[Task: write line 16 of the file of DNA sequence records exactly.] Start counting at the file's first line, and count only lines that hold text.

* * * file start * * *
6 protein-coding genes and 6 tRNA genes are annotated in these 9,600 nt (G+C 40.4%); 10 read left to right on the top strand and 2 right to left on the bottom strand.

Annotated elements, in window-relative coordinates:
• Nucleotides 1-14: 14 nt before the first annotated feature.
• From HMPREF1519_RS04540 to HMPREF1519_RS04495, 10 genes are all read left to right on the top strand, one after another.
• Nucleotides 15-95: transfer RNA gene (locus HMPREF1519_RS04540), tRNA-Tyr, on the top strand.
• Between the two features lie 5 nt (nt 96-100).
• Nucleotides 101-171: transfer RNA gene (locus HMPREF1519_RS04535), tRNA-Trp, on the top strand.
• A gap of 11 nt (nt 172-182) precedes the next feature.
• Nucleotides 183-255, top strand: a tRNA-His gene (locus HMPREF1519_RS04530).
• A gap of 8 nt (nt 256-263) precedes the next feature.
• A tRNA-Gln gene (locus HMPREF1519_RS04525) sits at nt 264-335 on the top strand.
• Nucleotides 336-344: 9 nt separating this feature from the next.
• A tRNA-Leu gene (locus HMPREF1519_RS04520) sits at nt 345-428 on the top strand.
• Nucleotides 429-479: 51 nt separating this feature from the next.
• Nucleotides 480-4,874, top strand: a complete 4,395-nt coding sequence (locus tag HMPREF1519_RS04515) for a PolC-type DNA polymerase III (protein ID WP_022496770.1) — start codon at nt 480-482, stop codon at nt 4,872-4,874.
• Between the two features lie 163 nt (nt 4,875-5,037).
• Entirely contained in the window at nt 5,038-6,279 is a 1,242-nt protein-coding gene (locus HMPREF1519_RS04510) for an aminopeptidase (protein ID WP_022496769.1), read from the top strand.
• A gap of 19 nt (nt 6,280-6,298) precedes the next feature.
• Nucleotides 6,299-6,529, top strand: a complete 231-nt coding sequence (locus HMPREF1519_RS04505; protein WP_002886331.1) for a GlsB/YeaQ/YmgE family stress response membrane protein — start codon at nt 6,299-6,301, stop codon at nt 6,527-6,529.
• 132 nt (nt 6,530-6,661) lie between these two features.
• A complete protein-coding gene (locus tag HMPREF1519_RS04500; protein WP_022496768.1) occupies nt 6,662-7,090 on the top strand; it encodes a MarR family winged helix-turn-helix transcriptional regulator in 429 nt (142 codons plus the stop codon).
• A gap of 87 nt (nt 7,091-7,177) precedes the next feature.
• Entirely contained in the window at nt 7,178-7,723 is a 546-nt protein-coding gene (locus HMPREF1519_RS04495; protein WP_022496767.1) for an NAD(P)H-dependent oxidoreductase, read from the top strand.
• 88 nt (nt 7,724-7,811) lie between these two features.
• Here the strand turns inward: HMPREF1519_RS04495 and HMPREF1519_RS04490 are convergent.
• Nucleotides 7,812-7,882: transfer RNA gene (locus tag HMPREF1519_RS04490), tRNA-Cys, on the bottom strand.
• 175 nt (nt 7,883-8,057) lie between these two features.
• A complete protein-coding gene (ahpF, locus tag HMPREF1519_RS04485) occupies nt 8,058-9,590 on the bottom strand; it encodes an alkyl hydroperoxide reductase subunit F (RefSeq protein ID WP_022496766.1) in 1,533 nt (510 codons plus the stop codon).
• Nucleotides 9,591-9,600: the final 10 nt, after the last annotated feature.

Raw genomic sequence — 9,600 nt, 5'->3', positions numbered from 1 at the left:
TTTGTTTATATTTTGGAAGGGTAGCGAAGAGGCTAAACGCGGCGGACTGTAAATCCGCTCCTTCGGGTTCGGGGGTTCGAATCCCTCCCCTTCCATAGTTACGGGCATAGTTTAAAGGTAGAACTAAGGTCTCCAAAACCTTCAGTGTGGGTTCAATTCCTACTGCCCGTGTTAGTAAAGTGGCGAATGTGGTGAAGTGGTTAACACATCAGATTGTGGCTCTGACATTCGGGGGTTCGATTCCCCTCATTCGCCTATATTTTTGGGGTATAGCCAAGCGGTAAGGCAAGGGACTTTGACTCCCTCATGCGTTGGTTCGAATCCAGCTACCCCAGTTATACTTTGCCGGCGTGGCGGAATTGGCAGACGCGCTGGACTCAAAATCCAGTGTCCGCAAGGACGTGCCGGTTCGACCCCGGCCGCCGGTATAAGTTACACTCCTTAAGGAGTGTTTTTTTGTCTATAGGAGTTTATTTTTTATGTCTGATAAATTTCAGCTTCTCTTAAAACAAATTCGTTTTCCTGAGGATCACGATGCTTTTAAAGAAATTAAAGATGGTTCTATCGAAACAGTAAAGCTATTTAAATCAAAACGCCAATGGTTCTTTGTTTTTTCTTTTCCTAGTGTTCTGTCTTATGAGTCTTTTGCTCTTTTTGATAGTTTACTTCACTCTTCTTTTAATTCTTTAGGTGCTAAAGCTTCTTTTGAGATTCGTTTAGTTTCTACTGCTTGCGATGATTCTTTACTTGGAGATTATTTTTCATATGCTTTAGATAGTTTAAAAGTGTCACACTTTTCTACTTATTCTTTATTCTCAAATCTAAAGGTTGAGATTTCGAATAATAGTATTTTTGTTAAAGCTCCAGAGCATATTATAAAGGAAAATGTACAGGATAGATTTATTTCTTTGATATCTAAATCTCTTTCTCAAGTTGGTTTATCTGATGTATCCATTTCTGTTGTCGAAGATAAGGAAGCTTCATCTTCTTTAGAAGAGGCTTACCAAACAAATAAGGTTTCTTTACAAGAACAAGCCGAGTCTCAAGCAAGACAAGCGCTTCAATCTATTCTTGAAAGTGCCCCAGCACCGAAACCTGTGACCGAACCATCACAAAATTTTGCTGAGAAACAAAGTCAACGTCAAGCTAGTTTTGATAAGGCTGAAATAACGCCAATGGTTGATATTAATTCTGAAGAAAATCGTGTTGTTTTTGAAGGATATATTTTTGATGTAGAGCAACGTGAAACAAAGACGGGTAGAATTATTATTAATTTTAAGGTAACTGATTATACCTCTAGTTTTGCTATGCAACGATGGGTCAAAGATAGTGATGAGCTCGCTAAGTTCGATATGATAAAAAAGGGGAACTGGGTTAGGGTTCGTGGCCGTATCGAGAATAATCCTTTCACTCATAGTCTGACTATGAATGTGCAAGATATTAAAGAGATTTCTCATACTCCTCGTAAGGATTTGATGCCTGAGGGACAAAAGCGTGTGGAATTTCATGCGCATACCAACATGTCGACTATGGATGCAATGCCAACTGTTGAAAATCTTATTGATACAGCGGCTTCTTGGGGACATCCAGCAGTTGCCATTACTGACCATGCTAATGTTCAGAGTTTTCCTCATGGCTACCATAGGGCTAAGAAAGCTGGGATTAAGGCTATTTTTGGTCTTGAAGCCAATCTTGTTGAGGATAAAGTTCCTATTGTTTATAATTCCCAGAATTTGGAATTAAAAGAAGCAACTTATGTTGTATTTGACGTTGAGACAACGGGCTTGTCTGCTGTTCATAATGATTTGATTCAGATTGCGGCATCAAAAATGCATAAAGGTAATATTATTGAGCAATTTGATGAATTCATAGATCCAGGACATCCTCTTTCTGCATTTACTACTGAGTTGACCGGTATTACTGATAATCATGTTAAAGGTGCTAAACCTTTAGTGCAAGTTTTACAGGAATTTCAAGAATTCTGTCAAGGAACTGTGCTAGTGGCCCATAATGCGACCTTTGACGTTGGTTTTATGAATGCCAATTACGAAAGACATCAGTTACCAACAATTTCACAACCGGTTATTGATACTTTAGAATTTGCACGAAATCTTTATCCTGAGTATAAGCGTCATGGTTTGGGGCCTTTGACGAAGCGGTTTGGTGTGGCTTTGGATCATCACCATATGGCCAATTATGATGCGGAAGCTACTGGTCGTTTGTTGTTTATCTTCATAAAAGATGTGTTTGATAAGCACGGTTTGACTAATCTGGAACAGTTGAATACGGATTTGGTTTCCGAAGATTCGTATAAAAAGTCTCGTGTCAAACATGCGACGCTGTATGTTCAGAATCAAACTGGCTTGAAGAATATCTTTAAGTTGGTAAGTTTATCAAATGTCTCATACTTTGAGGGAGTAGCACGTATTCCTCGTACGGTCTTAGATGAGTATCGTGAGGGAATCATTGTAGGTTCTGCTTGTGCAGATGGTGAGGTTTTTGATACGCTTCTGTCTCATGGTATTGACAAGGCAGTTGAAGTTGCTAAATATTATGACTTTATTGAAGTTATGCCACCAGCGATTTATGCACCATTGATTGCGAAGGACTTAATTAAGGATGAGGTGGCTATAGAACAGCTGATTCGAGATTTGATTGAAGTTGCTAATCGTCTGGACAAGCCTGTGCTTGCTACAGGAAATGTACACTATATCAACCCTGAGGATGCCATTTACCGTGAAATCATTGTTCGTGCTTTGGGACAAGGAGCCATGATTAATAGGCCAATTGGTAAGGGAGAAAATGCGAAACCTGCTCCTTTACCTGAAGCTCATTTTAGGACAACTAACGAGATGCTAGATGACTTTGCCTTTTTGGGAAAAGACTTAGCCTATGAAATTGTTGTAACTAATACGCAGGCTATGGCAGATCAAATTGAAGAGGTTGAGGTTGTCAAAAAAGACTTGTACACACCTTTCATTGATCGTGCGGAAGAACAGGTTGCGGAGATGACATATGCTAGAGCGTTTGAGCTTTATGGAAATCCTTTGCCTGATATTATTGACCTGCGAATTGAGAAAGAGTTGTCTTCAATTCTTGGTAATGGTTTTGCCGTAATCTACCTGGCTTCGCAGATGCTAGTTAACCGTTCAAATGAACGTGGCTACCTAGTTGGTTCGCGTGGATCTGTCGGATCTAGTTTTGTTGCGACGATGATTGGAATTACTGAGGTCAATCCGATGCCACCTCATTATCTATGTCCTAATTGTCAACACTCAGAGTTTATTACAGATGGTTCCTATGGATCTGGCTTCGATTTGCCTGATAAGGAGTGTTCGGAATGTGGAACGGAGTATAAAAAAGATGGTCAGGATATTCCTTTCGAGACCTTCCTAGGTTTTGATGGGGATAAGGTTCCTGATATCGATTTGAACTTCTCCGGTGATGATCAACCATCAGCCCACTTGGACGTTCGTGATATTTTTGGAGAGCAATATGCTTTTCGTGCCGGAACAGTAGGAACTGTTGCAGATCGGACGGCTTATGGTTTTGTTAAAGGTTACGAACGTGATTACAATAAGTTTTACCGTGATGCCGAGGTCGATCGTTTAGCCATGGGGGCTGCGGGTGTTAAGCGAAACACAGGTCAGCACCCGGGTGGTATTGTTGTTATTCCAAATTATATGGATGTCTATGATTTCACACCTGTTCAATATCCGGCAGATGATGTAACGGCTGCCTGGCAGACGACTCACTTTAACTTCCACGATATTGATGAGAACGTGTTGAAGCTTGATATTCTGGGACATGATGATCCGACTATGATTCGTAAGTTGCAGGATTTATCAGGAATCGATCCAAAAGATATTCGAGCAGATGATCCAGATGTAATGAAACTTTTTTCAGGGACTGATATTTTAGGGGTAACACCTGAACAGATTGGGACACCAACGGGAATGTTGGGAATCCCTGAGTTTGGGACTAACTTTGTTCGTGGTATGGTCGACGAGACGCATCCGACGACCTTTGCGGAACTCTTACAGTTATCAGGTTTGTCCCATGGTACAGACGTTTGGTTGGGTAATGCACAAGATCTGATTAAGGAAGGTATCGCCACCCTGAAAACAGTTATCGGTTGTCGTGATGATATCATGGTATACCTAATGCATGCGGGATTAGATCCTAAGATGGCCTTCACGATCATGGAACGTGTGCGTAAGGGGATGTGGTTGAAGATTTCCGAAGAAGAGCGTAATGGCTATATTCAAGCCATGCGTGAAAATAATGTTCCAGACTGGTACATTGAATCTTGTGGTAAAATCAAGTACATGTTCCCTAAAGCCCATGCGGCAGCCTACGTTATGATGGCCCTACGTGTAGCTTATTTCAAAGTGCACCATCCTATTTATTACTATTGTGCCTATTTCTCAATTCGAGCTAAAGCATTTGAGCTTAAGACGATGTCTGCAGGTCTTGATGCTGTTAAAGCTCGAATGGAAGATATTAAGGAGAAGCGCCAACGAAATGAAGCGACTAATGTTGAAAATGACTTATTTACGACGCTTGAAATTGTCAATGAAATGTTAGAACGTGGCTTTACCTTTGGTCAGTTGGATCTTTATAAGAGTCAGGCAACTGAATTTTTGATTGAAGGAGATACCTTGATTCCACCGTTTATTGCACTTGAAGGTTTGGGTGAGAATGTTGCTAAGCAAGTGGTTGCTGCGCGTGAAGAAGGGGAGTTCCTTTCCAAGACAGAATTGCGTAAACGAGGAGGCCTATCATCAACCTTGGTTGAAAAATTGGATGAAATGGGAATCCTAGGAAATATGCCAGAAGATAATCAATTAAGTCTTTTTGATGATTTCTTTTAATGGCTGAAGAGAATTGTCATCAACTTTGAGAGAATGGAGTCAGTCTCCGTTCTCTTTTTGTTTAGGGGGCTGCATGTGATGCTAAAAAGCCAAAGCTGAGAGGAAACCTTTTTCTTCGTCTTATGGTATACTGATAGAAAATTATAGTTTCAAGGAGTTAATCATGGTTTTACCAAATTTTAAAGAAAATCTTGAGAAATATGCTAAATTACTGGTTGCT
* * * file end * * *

• Between the two features lie 163 nt (nt 4,875-5,037).